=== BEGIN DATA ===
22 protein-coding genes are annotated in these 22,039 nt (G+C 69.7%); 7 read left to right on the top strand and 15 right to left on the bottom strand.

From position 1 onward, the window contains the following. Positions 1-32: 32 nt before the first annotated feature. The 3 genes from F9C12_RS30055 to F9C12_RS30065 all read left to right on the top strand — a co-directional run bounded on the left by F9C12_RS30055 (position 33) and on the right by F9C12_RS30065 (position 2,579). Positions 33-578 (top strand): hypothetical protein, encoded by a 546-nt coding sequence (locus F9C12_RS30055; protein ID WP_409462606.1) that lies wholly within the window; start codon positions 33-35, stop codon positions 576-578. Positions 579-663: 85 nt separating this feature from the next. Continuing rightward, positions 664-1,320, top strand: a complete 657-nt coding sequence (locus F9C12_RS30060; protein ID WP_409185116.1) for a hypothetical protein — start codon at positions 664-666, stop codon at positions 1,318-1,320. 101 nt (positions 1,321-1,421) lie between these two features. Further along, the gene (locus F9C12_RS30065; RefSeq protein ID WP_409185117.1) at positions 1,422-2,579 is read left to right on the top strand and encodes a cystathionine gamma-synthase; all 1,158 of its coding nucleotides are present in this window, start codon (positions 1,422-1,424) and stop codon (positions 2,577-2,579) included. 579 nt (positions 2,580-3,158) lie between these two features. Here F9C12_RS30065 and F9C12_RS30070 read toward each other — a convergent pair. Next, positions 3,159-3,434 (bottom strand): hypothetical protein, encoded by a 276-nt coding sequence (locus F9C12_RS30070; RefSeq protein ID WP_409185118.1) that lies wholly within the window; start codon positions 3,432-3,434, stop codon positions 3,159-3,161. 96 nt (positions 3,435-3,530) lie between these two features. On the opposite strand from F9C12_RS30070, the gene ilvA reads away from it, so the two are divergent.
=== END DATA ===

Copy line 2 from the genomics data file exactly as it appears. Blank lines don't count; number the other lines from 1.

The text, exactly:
From position 1 onward, the window contains the following. Positions 1-32: 32 nt before the first annotated feature. The 3 genes from F9C12_RS30055 to F9C12_RS30065 all read left to right on the top strand — a co-directional run bounded on the left by F9C12_RS30055 (position 33) and on the right by F9C12_RS30065 (position 2,579). Positions 33-578 (top strand): hypothetical protein, encoded by a 546-nt coding sequence (locus F9C12_RS30055; protein ID WP_409462606.1) that lies wholly within the window; start codon positions 33-35, stop codon positions 576-578. Positions 579-663: 85 nt separating this feature from the next. Continuing rightward, positions 664-1,320, top strand: a complete 657-nt coding sequence (locus F9C12_RS30060; protein ID WP_409185116.1) for a hypothetical protein — start codon at positions 664-666, stop codon at positions 1,318-1,320. 101 nt (positions 1,321-1,421) lie between these two features. Further along, the gene (locus F9C12_RS30065; RefSeq protein ID WP_409185117.1) at positions 1,422-2,579 is read left to right on the top strand and encodes a cystathionine gamma-synthase; all 1,158 of its coding nucleotides are present in this window, start codon (positions 1,422-1,424) and stop codon (positions 2,577-2,579) included. 579 nt (positions 2,580-3,158) lie between these two features. Here F9C12_RS30065 and F9C12_RS30070 read toward each other — a convergent pair. Next, positions 3,159-3,434 (bottom strand): hypothetical protein, encoded by a 276-nt coding sequence (locus F9C12_RS30070; RefSeq protein ID WP_409185118.1) that lies wholly within the window; start codon positions 3,432-3,434, stop codon positions 3,159-3,161. 96 nt (positions 3,435-3,530) lie between these two features. On the opposite strand from F9C12_RS30070, the gene ilvA reads away from it, so the two are divergent.